“Jean’s banking and management background and her dedication to others through her volunteer service work make her a perfect choice as a MutualOne branch manager,” said Haranas. “She shares our commitment to the individual and to the community.”

MutualOne Foundation provides $1,500 for headphones at Stapleton School

MF59581Chairman Robert P. Lamprey of the MutualOne Charitable Foundation announced today that a recent $1,500 Foundation donation will cover the purchase of five cases of brand name headphones for use by fifth grade students at the Mary E. Stapleton School in Framingham. The goal, Lamprey said, is to reduce noise distraction in classrooms where students are engaged in individual digital learning activities on devices such as Chromebooks and iPads.

According to special education teacher Debbie Price who sought the Foundation grant, there were more classroom electronic devices available to students than there were headphones, resulting in noise distractions that could compromise the learning experience.

 

MutualOne Bank tops Wicked Local list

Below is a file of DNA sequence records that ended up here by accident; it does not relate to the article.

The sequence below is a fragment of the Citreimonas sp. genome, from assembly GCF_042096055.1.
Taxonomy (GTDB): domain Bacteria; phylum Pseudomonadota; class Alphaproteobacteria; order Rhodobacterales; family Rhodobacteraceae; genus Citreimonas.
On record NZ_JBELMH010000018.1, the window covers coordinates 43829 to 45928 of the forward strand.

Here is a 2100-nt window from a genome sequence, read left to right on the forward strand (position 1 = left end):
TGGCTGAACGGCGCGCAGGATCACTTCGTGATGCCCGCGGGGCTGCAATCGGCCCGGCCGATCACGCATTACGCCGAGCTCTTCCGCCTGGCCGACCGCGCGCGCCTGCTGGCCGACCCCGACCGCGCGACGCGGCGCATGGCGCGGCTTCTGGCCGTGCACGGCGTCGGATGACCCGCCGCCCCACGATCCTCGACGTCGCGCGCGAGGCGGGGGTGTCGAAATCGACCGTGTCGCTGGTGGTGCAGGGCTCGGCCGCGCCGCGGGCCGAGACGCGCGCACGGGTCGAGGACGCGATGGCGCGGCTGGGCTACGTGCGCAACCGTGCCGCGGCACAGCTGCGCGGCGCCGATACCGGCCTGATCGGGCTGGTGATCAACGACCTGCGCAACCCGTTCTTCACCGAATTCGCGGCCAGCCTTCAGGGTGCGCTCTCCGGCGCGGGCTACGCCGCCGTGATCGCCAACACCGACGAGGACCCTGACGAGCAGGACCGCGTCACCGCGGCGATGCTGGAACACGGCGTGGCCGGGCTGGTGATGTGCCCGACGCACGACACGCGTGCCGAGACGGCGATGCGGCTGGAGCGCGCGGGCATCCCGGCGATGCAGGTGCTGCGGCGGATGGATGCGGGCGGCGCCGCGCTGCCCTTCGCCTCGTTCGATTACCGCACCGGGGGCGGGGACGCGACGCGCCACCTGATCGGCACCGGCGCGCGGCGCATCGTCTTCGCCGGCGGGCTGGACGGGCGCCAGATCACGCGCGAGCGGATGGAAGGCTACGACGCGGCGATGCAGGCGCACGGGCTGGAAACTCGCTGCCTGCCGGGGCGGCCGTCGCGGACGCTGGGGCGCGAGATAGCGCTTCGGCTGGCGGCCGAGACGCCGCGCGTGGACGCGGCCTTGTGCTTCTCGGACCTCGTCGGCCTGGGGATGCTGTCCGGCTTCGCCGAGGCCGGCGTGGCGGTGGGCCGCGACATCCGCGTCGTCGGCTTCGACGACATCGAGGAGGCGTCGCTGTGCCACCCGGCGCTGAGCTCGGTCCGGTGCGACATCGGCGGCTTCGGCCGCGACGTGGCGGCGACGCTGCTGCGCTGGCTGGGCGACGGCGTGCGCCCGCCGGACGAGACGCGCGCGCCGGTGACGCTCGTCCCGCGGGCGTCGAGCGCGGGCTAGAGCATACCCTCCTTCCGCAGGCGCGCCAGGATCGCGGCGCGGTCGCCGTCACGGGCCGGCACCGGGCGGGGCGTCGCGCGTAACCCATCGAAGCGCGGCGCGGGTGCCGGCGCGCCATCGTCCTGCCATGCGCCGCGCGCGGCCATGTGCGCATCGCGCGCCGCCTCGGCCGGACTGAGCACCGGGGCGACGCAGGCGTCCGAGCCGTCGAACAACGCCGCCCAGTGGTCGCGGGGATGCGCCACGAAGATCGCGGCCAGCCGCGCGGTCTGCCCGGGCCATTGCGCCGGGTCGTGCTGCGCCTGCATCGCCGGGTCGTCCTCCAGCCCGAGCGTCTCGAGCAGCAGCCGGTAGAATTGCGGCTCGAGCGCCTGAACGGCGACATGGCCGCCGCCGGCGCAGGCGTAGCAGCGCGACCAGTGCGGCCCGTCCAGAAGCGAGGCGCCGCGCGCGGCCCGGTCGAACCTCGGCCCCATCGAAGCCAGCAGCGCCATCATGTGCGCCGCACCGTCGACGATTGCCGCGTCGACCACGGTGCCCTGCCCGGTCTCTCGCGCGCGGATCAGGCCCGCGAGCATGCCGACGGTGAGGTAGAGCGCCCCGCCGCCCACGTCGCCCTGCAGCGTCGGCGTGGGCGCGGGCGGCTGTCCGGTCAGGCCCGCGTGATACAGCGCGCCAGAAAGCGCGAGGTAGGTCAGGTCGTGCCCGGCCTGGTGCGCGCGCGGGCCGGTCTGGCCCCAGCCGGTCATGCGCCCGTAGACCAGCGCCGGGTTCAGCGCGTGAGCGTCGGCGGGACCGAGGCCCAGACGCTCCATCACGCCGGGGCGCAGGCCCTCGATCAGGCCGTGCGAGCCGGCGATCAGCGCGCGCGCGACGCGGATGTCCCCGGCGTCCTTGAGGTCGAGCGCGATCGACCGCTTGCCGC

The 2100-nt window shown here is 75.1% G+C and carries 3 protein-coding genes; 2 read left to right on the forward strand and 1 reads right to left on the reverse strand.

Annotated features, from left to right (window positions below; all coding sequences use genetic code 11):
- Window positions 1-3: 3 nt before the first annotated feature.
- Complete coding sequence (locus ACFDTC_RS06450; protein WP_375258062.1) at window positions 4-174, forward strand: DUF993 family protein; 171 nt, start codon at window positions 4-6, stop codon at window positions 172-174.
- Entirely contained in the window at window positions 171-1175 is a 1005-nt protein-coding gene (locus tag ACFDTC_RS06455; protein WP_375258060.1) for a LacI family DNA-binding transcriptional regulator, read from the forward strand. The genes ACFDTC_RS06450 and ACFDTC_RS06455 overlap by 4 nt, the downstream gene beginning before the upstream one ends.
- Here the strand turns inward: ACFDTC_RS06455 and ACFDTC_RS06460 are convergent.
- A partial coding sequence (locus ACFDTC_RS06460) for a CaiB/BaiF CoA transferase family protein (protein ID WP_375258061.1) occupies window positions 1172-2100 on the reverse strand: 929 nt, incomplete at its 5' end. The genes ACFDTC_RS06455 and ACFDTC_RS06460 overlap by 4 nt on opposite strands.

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Thank you to our neighbors for selecting MutualOne Bank as one of their favorite businesses in WickedLocal’s annual reader poll. We are pleased to have been selected as the #1 Community Bank in Framingham, as well as to receive the Silver award for regional favorite, and honorable mention in Natick.

 

 

 

 

 

 

 

Brian Ledwith promoted to Executive Vice President at MutualOne Bank

Brian_Ledwith_EVPMark R. Haranas, president and CEO of MutualOne Bank, has announced the promotion of Brian E. Ledwith of Franklin to Executive Vice President and Senior Commercial Lender. In this position, he oversees the Bank’s commercial loan department.